Magi essay

Buffy and Spike: An Exercise in Futility

By Magi

Many believe that the future of Spike is inexorably tied to that of Buffy. This is, of course, the predominant opinion of those known as Spike and Buffy (S/B) Shippers. Obviously that feeling isn't entirely shared by the B/A Shippers, who will forever hope for the reuniting of Buffy and Angel. As it will become obvious further into this oration, let me clarify that I am a member of the latter group. As a firm devotee of the show from its inception, I have always believed that the love shared by Buffy and Angel is infinite and unbreakable. For this reason, my earlier addresses have suggested the necessity of a new character to which Spike can convey his affections. I would like to illuminate the reasons behind this, and to explain why IMO Buffy and Spike's relationship is not viable.

It is a commonly held feeling that the longevity of Buffy (the character not the show) is directly tied to those she holds dear. As has been stated and displayed numerous times, Slayer's don't have a history of endurance. I believe that Buffy once stated that the average life expectancy of a Slayer is 25. That number even seems a bit high, from what little we know of the past slayers. Buffy herself died twice by the time reached 21. Both of her deaths were rescinded (for lack of a better word) by her friends. Xander brought life back to a drowned Buffy, and the Scoobies worked some serious magick to restore her life again.

Combine that with the many times where their assistance might've hastened the demise of our beloved heroine, and you see why Buffy's friends are responsible for her ability to beat the odds. Even after his departure from Sunnydale, Angel's assistance has been invaluable as well. Without his help, Xander might never have found Buffy to revive her the first time. Her deep commitment to her friends and family is one of the things that make her so special. In fact, it's her inability to feel as much for them now that's contributing to her current state, that of a hollow person searching to find new meaning in her life. This includes Angel, although his presence isn't of as immediate importance just now.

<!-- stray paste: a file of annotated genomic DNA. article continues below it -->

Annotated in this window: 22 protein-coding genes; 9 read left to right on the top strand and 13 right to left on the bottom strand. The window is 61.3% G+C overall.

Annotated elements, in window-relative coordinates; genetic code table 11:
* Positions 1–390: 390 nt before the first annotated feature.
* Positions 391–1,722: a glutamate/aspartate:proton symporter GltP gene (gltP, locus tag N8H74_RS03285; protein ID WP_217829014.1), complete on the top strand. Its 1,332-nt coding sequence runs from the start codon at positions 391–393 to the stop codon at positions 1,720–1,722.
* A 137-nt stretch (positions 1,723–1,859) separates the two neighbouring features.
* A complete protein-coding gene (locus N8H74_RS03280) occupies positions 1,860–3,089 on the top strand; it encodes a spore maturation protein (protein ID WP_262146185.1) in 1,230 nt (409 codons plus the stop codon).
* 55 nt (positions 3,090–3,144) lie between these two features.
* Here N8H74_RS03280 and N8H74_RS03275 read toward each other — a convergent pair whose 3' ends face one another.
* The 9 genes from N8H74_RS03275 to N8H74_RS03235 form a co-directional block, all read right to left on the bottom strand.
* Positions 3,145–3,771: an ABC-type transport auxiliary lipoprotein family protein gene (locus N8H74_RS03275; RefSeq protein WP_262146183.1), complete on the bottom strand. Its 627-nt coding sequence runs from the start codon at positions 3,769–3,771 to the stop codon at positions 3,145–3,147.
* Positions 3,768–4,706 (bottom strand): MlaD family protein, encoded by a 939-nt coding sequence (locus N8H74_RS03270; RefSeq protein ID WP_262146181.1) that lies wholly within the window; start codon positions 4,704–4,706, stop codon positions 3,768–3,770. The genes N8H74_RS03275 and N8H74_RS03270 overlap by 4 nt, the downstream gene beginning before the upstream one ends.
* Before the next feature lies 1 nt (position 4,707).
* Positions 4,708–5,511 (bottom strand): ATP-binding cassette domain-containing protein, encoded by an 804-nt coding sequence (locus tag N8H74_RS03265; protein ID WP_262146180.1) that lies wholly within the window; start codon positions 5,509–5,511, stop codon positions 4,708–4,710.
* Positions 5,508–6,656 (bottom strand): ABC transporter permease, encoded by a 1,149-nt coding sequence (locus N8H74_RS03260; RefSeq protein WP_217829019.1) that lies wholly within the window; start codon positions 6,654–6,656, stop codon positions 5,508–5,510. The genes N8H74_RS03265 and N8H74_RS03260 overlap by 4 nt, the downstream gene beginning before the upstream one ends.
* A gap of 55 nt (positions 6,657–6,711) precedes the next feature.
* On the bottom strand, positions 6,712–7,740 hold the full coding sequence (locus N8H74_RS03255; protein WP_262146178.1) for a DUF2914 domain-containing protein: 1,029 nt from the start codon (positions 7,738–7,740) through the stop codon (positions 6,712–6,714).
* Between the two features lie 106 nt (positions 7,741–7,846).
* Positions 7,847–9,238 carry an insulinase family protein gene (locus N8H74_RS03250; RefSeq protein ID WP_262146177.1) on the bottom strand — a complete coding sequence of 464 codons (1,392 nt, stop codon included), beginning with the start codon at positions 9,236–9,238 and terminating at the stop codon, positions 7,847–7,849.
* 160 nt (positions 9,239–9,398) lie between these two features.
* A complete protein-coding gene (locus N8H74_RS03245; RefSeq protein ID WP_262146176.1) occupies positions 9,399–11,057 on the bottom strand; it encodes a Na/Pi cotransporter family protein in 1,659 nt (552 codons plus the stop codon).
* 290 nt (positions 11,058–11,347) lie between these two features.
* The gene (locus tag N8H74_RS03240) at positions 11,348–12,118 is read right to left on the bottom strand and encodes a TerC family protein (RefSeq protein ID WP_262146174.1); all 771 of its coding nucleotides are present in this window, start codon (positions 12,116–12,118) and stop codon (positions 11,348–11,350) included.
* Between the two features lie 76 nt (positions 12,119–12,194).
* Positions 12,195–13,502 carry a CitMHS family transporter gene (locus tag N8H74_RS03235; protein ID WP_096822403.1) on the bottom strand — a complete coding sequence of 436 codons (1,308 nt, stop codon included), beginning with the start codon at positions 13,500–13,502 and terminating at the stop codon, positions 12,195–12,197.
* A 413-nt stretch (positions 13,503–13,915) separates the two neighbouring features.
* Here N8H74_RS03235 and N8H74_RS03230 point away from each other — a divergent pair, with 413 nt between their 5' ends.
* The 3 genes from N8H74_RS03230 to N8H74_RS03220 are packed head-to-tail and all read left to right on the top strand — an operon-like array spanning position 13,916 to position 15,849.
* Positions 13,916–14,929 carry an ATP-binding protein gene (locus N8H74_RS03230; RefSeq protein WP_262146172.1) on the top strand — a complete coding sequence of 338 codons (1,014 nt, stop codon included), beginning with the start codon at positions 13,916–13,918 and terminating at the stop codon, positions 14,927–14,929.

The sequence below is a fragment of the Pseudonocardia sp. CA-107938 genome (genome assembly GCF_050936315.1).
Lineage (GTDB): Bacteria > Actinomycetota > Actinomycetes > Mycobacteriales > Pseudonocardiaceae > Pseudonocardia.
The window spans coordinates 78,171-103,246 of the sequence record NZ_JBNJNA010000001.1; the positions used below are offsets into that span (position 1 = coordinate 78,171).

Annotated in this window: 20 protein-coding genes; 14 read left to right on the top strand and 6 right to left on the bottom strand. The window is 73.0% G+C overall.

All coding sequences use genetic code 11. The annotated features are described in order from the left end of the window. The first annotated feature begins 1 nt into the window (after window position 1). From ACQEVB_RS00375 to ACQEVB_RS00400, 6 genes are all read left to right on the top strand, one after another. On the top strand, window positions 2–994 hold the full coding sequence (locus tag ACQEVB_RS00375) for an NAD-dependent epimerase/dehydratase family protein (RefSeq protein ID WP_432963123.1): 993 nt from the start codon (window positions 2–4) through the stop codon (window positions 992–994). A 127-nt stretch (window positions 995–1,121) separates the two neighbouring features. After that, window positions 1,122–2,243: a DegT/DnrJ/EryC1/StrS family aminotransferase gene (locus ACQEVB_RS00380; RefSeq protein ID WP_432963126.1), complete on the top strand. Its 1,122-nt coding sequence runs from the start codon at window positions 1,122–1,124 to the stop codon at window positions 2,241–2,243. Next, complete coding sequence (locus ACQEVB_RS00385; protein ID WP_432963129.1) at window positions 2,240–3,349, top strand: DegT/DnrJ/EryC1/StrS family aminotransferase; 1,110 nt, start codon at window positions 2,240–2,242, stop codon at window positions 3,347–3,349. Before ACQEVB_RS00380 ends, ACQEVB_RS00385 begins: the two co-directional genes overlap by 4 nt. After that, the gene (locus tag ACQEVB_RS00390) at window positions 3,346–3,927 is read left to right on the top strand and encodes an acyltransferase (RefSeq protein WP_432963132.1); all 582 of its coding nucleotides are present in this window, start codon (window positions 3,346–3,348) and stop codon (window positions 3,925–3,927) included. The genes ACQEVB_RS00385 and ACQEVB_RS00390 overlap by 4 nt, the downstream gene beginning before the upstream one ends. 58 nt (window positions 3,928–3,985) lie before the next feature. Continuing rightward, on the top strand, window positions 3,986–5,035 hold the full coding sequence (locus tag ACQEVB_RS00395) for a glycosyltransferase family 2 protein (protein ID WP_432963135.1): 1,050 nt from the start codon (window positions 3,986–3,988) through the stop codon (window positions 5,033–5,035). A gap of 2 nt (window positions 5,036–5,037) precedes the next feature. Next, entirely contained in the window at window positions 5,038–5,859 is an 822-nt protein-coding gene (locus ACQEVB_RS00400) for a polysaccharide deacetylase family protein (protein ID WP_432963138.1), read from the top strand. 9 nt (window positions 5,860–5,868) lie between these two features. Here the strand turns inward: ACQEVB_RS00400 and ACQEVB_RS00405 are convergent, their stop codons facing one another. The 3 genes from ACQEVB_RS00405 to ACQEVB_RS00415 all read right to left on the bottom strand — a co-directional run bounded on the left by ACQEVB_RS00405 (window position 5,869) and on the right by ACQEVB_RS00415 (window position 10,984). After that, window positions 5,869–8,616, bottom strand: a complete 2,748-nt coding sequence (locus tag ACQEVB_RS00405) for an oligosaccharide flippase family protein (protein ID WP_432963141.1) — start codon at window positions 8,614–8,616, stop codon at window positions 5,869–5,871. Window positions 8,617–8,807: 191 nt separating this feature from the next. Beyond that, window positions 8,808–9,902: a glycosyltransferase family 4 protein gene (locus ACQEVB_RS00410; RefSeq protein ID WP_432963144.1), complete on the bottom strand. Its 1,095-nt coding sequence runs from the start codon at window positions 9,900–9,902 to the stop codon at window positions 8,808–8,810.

Through the past and present of the show, the love of Buffy for her friends, her mother, sister, and Angel is of paramount importance to her work and efforts to repeatedly save the world. This is where her drive comes from, and it's one of the factors that have kept us glued to our teles for 6 years. That, and the fact that she kicks serious ass. Her romance with Angel was another thing that kept us around, exhibiting our desire to believe in true devotion. Even with him gone, we still feel and see his influence. Even with him gone, we miss and love them together. Even with him gone, he and Buffy are eternal.

The brilliant Joss Whedon created a love story that could transcend time, distance, and a network gap. Angel loved Buffy before she grew to be the wonderful woman we know, and he continues to love her despite mistakes she's made. Her, apparently final, death ripped his heart open for all to see. When she needed him most, after the loss of her mother, he came to her without reservation. When she returned to the world, he rushed again to be by her side. I've little doubt that, barring the behavior of the WB network, his presence would be of vital importance in restoring her drive and lust for life in the near future.

The power of their affection goes both ways. Buffy can see the man in Angel, overlooking the demon that haunts him. Even through the atrocities committed by Angelus, Buffy was initially unable to kill him knowing her Angel was somewhere inside. When the world wanted Angel gone, Buffy held him to her, and refused to let him leave us. The strength of her love, symbolized by her Claddagh ring, induced Angel's return from a hell dimension. Once she realized that Angel's caring was legitimate, due to the gypsies curse, she loved him wholly even with the demon's face present.